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Three Days In The Old Country
March 1996
Gerhard Schroeder

Yep, I made it back to Germany, again. This time as part of a business trip, which of course was really neat; inexpensive, short and sweet.

We landed in Paris late Sunday morning, and killed the day by gawking at the Notre Dame and the Eiffel Tower. Business held us hostage until Thursday afternoon. That's when I split, and instead of spending another night near Paris, I boarded for Hamburg, old country. After some winter weather delays, Lufthansa finally touched down at about 10pm.

My brother, Helmut, was waiting, dressed like a Russian. Good for him, because it was cold! Temps in the low 20's, with wind from Siberia that got the wind chill down to about zero F. But there was a smile on my face. After years of Arizona heat, finally, real winter again. My visit this time was limited to three days. They went by in a flash.

Being with the family was fun, of course, and there is never enough time to tell it all. Food was fantastic, like goose, Russian wild boar roast, and roe deer back roast.

Speaking of roe deer, they happened to still be in season, doe season. And my brother needed 2-3, but could use up to five. Excuse, I mean, reason enough to grab his drilling and 30-06 bolt action Sauer 80, and head into the cold.

Friday at last light, it really was more like no light, a doe did show up in the meadow, but saw us and ran away into the dark. Through the fat Zeiss scope, her faded outline was barely visible against a background of thin and naked winter woods. There was no snow. I whispered to my brother that it was too dark.

His only reply was: "Just go for it." Fine, then. Eventually she moved a little, and I could see her white butt at the left end of her faded outline.

The blocky #4 reticle was aligned near her "front," and the set trigger gently touched. The image of the doe turned to bright yellow from the muzzle blast. And at the same moment we could hear that something had been struck by the 180 grain Nosler Partition which the Norma factory ammo had spit out. About a hundred steps out, the doe was down, hit high through her lungs.

About that ammo: he had gotten those for the right price (nothing) from a gunsmith who worked at a large retail store, similar to our Gander Mountain, or Cabela's. They were partial boxes, left over from adjusting someone's rifle scope. No big deal, until you consider that each box of 20 rounds would cost him 76 mark, about $50!

Consequently, zeroing in his 06 went like this: drive up to a little sand hill at the end of a meadow, set up a board with a black dot on it, and quickly get back into the car to stay out of the cold wind; drive back about 100 steps, and park at the proper angle so you can shoot out the window; lower it to a comfortable level, place a pillow on the glass edge, put the rifle on that, load a shell, set the trigger, aim and fire. Then put everything back in the car, hurry up and close the damn window, drive up to the target, make a scope adjustment, repeat the shooting procedure, and check the target again. The second shot was within 2 inches of the black dot, high and left. "Close enough" was Helmut's determined evaluation, and we went hunting. No fine tuning, no three-shot group, or, unspeakable, a series of three five-shot groups. This wasn't due to economics. It is against the law to zero in a weapon, only allowed on certified ranges! Well, the doe proved him right.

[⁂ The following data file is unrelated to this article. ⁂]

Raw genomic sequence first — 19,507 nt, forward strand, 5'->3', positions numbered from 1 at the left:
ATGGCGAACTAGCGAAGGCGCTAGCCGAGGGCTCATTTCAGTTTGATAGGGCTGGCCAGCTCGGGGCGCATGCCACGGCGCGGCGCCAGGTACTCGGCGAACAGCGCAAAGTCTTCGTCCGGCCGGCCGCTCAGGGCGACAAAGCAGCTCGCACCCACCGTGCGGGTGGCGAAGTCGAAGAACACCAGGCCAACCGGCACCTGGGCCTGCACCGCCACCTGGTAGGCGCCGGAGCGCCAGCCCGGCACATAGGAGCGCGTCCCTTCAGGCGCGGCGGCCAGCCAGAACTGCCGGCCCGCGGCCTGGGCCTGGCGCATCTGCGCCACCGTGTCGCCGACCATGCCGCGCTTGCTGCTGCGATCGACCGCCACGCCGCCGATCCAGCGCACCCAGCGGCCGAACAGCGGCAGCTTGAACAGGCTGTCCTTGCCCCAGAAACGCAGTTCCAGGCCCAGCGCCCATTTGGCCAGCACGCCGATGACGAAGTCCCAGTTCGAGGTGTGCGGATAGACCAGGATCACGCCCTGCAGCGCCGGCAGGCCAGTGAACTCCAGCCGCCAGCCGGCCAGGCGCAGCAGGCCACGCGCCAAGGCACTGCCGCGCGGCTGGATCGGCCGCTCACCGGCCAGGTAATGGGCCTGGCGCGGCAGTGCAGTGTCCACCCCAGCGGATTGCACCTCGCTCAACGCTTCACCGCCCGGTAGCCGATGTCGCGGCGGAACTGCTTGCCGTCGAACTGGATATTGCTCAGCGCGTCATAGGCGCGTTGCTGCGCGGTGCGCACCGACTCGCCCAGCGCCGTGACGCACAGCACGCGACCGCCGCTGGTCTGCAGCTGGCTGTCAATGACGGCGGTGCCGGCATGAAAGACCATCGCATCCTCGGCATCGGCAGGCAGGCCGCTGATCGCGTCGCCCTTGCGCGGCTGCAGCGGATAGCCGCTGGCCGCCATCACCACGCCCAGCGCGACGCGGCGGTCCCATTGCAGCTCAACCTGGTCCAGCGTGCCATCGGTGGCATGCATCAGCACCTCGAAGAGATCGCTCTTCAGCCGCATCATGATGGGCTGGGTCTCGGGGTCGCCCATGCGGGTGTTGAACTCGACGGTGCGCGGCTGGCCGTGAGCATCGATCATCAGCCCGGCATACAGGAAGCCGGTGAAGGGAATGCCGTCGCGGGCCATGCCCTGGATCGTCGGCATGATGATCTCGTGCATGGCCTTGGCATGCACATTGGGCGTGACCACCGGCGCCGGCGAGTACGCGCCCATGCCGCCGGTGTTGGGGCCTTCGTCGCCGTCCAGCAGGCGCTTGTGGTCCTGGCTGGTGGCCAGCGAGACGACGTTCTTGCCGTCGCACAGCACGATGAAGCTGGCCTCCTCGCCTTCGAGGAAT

So did the doe on Saturday morning. Yep, we went right back out, and found deer on a small meadow surrounded by woods. There were two bucks in velvet, and that doe. They had seen us stalk closer, and were looking back at us. Too far for an offhand shot, so I laid down, and crawled along until there was an opening through the trees and bushes. From that angle only the doe's head was open, a shot I don't like to take due to the small target area. And she was far, but not moving. At 10 power, the crosshairs were steady, centered on her head. I remembered Helmut's "go for it" from the night before, and squeezed. The deer disappeared during recoil. "What did you do? Shoot it in the head?" was Helmut's response to the gunfire. I admitted, and he added: "Sure looks like it, she's down and kicking"! Well, I felt pretty good about that 125 step shot, and my brother was happy about that "kitchen" hit, with no meat ruined.

Anyway, the morning was young, and we moved to a different area. Helmut posted me in a wooded section, along a narrow logging road, then "drove" deer from the edge of the lot. It didn't take 5 minutes, and deer came by. One stopped only 35 yards out. It was her last mistake as the 06 spoke one more time.

This all sounds easy, and compared to Arizona conditions it kind of is. But even in the old country, it is hunting rather than shooting. That proved itself on Sunday morning. I missed not one, but two more does, clean. Each time we carefully checked in their tracks, and found nothing indicating a hit. Then made another control shot on target, and yes, the gun shot still 'close enough'.

I found out another thing that Sunday morning. Even though my attire consisted of longjohns, woolen socks that reached over my knees, pants, T-shirt, shirt, sweat shirt, insulated vest and parka, rubber boots, insulated hat and gloves, mother nature got me anyway. I caught a solid cold. Looks like the Arizona heat had leached too much antifreeze out of my blood. I left for Arizona on Monday morning, with my nose running, and my mind wondering on when business might sent me again across that big pond.

Honeywell Sportsman Club. All rights reserved.


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